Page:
Researchers are working hard to understand the role of vitamin E supplementation.
Vitamin E is most commonly known as a fat-soluble antioxidant. It is similar to vitamin C in that it also plays a role in keeping the immune system healthy.
Researchers are working hard to understand this role. In a review article published inNutrients, the authors highlighted several supplementation studies that were done in people over age 60 years, and in smokers. The best results were in male smokers who experienced 69% lower incidence of pneumonia. This group smoked 5—19 cigarettes per day at baseline and exercised at leisure time. Also, elderly nursing home residents showed fewer upper respiratory infections and lower incidence of common cold.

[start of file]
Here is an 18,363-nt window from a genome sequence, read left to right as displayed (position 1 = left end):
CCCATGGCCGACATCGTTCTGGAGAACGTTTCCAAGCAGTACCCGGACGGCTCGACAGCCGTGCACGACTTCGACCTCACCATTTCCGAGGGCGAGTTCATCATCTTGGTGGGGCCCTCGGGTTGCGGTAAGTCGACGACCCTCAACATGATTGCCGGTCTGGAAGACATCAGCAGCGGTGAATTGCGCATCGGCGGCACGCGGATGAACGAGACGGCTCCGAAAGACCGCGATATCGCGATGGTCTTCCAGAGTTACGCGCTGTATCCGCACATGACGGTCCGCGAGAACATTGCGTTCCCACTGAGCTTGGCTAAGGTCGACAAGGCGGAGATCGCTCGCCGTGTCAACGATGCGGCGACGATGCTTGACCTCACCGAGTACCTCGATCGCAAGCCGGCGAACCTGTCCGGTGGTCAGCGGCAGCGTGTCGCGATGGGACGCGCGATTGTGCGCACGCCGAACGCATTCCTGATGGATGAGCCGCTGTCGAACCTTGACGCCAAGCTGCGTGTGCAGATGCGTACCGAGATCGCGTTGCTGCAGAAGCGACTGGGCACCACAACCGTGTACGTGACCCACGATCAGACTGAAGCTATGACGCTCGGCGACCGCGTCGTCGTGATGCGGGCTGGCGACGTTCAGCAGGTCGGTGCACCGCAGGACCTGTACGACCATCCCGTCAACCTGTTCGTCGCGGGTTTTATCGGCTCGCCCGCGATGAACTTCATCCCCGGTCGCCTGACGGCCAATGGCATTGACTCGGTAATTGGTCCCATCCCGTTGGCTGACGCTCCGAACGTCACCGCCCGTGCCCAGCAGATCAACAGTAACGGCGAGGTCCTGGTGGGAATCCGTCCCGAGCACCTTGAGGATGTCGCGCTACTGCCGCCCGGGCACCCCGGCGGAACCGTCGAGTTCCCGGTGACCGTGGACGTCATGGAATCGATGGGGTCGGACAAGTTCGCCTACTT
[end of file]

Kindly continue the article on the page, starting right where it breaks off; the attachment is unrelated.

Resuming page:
More studies are needed to understand how vitamin E supplementation applies to school-aged children and healthy, well-nourished adults with optimal vitamin E levels. It is possible that these groups might not see a dramatic effect since a vitamin E deficiency would be less likely. Historically, it is usually people who have a vitamin deficiency that is then restored to normal who receive beneficial results from vitamin supplementation.
During the cold and flu season good nutrition and proper sleep is essential. Foods high in vitamin E are vegetable oils (especially wheat germ oil), nuts, kiwi, mango, spinach, broccoli, tomatoes, eggs, fish, and avocados.
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